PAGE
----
fsck_ffs performs interactive file system consistency checks and repair for each of the file systems specified on the command line. It is nor- mally invoked from fsck(8). The kernel takes care that only a restricted class of innocuous file sys- tem inconsistencies can happen unless hardware or software failures intervene. These are limited to the following: Unreferenced inodes Link counts in inodes too large Missing blocks in the free map Blocks in the free map also in files Counts in the super-block wrong These are the only inconsistencies that fsck_ffs in ``preen'' mode (with the -p option) will correct; if it encounters other inconsistencies, it exits with an abnormal return status. For each corrected inconsistency one or more lines will be printed identifying the file system on which the correction will take place, and the nature of the correction. After successfully correcting a file system, fsck_ffs will print the number of files on that file system, the number of used and free blocks, and the percentage of fragmentation. If sent a QUIT signal, fsck_ffs will finish the file system checks, then exit with an abnormal return status. If fsck_ffs receives a SIGINFO signal (see the status argument for stty(1)), a line will be written to the standard error output indicating the name of the device currently being checked, the current phase number and phase-specific progress information. Without the -p option, fsck_ffs audits and interactively repairs incon- sistent conditions for file systems. If the file system is inconsistent the operator is prompted for concurrence before each correction is attempted. It should be noted that some of the corrective actions which are not correctable under the -p option will result in some loss of data. The amount and severity of data lost may be determined from the diagnos- tic output. The default action for each consistency correction is to wait for the operator to respond yes or no. If the operator does not have write permission on the file system fsck_ffs will default to a -n action. fsck_ffs has more consistency checks than its predecessors check, dcheck, fcheck, and icheck combined. The following flags are interpreted by fsck_ffs. -a Interpret the filesystem as an Apple UFS filesys- tem, even if there is no Apple UFS volume label present. -B byteorder Convert the file system metadata to byteorder byte order if needed. Valid byte orders are ``be'' and ``le''. If fsck_ffs is interrupted while swapping the metadata byte order, the file system cannot be recovered. fsck_ffs will print a message in inter- active mode if the file system is not in host byte order. -b block Use the block number block as the super block for the file system. Block 32 is usually an alterna- tive super block. The -b option of the scan_ffs(8) utility can also be used to find the offset of other super block backups in a file system. -c level Convert the FFSv1 file system to the level level. Note that the level of a file system can only be raised. There are currently five levels defined: 0 The file system is in the old (static table) format. 1 The file system is in the new (dynamic table) format. Such file systems are made by using the -O 0 option to newfs(8). 2 The file system supports 32-bit UIDs and GIDs, short symbolic links are stored in the inode, and directories have an added field showing the file type. This for- mat was introduced in 4.4BSD. 3 If maxcontig is greater than one, build the free segment maps to aid in finding contiguous sets of blocks. If maxcontig is equal to one, delete any existing segment maps. This was the default before NetBSD 2.0. 4 Rearrange the super block to the same layout as FFSv2; disable the rotational layout tables and per cylinder group block totals. Such file systems are made by using the -O 1 option to newfs(8). Note that FFSv2 file systems are always level 4. In interactive mode, fsck_ffs will list the conver- sion to be made and ask whether the conversion should be done. If a negative answer is given, no further operations are done on the file system. In preen mode, the conversion is listed and done if possible without user interaction. Conversion in preen mode is best used when all the file systems are being converted at once. The output of dumpfs(8) can be examined to deter- mine the format of the file system (``format'' in the second line) and the file system level (``fslevel'' in the sixth line). -d Print debugging output. -F Indicates that filesystem is a file system image, rather than a raw character device. filesystem will be accessed `as-is', and no attempts will be made to read a disklabel. -f Force checking of file systems. Normally, if a file system is cleanly unmounted, the kernel will set a ``clean flag'' in the file system super block, and fsck_ffs will not check the file system. This option forces fsck_ffs to check the file sys- tem, regardless of the state of the clean flag. -m mode Use the octal value mode as the permission bits to use when creating the lost+found directory rather than the default 1700. In particular, systems that do not wish to have lost files accessible by all users on the system should use a more restrictive set of permissions such as 700. -n Assume a no response to all questions asked by fsck_ffs except for `CONTINUE?', which is assumed to be affirmative; do not open the file system for writing. -P Display a progress meter for the file system check. A new meter is displayed for each of the 5 file system check passes, unless -p is specified, in which case only one meter for overall progress is displayed. Progress meters are disabled if the -d option is specified. -p Specify ``preen'' mode, described above. -q Quiet mode, do not output any messages for clean filesystems. -U Resolve user ids to usernames. -X Similar to -x but uses a file system internal snap- shot on the file system to be checked. -x snap-backup Use a snapshot with snap-backup as backup to check a read-write mounted filesystem. Must be used with -n. See fss(4) for more details. The point is to check an internally-consistent version of the filesystem to find out if it is damaged; on failure one should unmount the filesystem and repair it. -y Assume a yes response to all questions asked by fsck_ffs; this should be used with great caution as this is a free license to continue after essen- tially unlimited trouble has been encountered. -z Clear unused directory space. The cleared space includes deleted file names and name padding. Inconsistencies checked are as follows: 1. Blocks claimed by more than one inode or the free map. 2. Blocks claimed by an inode outside the range of the file sys- tem. 3. Incorrect link counts. 4. Size checks: Directory size not a multiple of DIRBLKSIZ. Partially truncated file. 5. Bad inode format. 6. Blocks not accounted for anywhere. 7. Directory checks: File pointing to unallocated inode. Inode number out of range. Dot or dot-dot not the first two entries of a directory or having the wrong inode number. 8. Super Block checks: More blocks for inodes than there are in the file sys- tem. Bad free block map format. Total free block and/or free inode count incorrect. Orphaned files and directories (allocated but unreferenced) are, with the operator's concurrence, reconnected by placing them in the lost+found directory. The name assigned is the inode number. If the lost+found directory does not exist, it is created. If there is insufficient space its size is increased. Because of inconsistencies between the block device and the buffer cache, the raw device should always be used.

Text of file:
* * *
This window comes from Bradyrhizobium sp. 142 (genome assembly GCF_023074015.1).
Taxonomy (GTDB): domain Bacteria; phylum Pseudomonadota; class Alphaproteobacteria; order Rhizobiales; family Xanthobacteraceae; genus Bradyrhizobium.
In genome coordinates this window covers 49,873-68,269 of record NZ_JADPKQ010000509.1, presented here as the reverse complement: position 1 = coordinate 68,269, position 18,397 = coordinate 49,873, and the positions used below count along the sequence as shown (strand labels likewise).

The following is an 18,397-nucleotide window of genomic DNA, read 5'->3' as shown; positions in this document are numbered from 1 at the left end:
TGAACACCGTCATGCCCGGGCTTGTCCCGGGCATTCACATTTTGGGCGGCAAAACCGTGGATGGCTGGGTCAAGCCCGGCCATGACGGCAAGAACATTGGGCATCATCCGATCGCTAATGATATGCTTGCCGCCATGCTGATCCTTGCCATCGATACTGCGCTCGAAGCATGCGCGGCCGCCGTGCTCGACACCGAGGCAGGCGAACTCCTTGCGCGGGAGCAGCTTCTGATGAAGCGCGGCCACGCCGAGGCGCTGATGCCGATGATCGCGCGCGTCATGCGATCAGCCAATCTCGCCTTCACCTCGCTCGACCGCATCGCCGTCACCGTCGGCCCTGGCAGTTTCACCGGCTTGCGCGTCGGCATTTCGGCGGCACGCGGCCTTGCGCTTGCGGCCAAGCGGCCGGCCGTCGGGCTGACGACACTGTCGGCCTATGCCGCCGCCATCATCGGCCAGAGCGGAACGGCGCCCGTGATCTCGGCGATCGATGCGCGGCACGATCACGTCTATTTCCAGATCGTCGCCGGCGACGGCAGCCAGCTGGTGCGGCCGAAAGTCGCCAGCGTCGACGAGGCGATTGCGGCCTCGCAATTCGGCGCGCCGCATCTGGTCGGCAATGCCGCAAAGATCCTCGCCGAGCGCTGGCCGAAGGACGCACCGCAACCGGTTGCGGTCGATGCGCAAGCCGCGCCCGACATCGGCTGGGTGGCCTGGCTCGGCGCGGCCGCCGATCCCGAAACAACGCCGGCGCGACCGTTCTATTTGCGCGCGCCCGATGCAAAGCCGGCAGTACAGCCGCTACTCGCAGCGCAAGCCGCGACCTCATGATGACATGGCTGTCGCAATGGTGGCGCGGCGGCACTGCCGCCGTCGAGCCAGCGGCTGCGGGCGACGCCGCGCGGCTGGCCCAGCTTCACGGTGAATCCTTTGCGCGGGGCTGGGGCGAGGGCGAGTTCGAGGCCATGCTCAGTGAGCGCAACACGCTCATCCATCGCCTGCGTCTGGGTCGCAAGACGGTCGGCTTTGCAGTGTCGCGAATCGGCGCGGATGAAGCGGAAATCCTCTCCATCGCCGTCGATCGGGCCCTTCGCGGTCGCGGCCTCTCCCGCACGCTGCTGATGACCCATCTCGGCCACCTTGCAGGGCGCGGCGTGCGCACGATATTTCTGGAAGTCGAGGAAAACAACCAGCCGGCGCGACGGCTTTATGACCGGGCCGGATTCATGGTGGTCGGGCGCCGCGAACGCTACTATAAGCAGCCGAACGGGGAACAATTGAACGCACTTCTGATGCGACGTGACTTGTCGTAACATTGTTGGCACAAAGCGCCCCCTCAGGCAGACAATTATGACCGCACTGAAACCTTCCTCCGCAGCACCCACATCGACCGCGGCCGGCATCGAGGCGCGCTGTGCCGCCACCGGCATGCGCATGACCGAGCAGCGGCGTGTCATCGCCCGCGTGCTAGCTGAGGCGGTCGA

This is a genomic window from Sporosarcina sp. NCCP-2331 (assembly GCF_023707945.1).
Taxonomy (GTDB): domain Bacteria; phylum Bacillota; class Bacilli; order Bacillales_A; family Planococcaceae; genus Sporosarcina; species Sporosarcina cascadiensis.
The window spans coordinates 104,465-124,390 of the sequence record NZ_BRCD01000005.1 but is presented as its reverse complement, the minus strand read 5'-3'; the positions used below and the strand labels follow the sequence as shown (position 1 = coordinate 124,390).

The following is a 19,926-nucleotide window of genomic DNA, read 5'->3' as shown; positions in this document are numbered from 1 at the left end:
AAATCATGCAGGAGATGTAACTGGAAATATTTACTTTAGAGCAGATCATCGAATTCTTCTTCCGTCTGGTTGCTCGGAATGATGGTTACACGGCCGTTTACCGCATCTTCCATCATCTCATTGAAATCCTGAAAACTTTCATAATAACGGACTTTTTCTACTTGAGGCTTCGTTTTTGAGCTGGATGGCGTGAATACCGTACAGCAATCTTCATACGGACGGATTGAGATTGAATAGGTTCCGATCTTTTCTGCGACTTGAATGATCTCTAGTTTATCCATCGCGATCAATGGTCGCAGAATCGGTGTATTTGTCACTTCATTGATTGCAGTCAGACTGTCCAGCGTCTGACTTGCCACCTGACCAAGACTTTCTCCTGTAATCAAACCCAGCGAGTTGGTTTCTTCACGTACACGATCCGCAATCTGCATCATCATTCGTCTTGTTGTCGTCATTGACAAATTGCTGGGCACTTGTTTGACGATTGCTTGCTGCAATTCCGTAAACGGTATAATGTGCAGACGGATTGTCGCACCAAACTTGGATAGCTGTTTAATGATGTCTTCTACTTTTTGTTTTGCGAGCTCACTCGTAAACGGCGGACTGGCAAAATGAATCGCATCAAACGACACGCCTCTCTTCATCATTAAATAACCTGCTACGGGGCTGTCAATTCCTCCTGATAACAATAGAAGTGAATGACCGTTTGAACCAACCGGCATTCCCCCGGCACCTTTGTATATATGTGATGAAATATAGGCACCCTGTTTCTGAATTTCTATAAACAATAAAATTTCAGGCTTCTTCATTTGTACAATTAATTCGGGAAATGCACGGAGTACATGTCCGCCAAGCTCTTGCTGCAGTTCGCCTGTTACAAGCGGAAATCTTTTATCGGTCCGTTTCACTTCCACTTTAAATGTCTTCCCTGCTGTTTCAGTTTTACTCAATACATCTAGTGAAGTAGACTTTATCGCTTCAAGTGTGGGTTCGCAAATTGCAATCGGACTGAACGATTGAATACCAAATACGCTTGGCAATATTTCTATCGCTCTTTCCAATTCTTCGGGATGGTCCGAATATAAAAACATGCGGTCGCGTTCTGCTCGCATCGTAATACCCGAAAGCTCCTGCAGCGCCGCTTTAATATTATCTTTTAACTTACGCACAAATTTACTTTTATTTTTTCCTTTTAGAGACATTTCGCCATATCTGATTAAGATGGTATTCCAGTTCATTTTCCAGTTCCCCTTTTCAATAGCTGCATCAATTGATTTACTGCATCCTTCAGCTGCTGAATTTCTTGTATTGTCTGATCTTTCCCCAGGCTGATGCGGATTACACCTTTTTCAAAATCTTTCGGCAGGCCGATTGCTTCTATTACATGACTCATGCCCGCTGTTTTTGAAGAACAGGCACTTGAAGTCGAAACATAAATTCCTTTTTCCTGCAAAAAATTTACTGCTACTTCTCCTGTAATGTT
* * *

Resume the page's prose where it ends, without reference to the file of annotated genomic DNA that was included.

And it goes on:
The diagnostics produced by fsck_ffs are fully enumerated and explained in Appendix A of Fsck - The UNIX File System Check Program.
fss(4), fs(5), fstab(5), dumpfs(8), fsck(8), fsdb(8), newfs(8), reboot(8), scan_ffs(8)
A fsck utility appeared in 4.0BSD. It was renamed to fsck_ffs in NetBSD 1.3 with the introduction of a filesystem independent wrapper as fsck. NetBSD 9.0 May 4, 2018 NetBSD 9.0